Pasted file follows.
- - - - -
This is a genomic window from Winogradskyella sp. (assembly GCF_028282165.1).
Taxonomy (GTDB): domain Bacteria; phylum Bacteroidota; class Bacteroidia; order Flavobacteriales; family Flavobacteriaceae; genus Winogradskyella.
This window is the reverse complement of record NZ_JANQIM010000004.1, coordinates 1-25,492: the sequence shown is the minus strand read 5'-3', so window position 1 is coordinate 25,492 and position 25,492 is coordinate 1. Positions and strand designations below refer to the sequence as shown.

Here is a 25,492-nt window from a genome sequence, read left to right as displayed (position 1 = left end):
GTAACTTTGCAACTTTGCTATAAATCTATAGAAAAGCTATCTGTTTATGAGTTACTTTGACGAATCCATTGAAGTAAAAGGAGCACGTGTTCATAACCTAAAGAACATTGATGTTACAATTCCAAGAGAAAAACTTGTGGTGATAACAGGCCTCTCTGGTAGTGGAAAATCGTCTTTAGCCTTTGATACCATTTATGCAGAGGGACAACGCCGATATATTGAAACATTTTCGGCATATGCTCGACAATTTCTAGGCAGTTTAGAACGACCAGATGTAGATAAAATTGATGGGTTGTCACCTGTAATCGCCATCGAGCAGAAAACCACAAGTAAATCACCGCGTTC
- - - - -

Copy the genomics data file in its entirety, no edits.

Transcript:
This is a genomic window from Winogradskyella sp. (assembly GCF_028282165.1).
Taxonomy (GTDB): domain Bacteria; phylum Bacteroidota; class Bacteroidia; order Flavobacteriales; family Flavobacteriaceae; genus Winogradskyella.
This window is the reverse complement of record NZ_JANQIM010000004.1, coordinates 1-25,492: the sequence shown is the minus strand read 5'-3', so window position 1 is coordinate 25,492 and position 25,492 is coordinate 1. Positions and strand designations below refer to the sequence as shown.

Here is a 25,492-nt window from a genome sequence, read left to right as displayed (position 1 = left end):
GTAACTTTGCAACTTTGCTATAAATCTATAGAAAAGCTATCTGTTTATGAGTTACTTTGACGAATCCATTGAAGTAAAAGGAGCACGTGTTCATAACCTAAAGAACATTGATGTTACAATTCCAAGAGAAAAACTTGTGGTGATAACAGGCCTCTCTGGTAGTGGAAAATCGTCTTTAGCCTTTGATACCATTTATGCAGAGGGACAACGCCGATATATTGAAACATTTTCGGCATATGCTCGACAATTTCTAGGCAGTTTAGAACGACCAGATGTAGATAAAATTGATGGGTTGTCACCTGTAATCGCCATCGAGCAGAAAACCACAAGTAAATCACCGCGTTC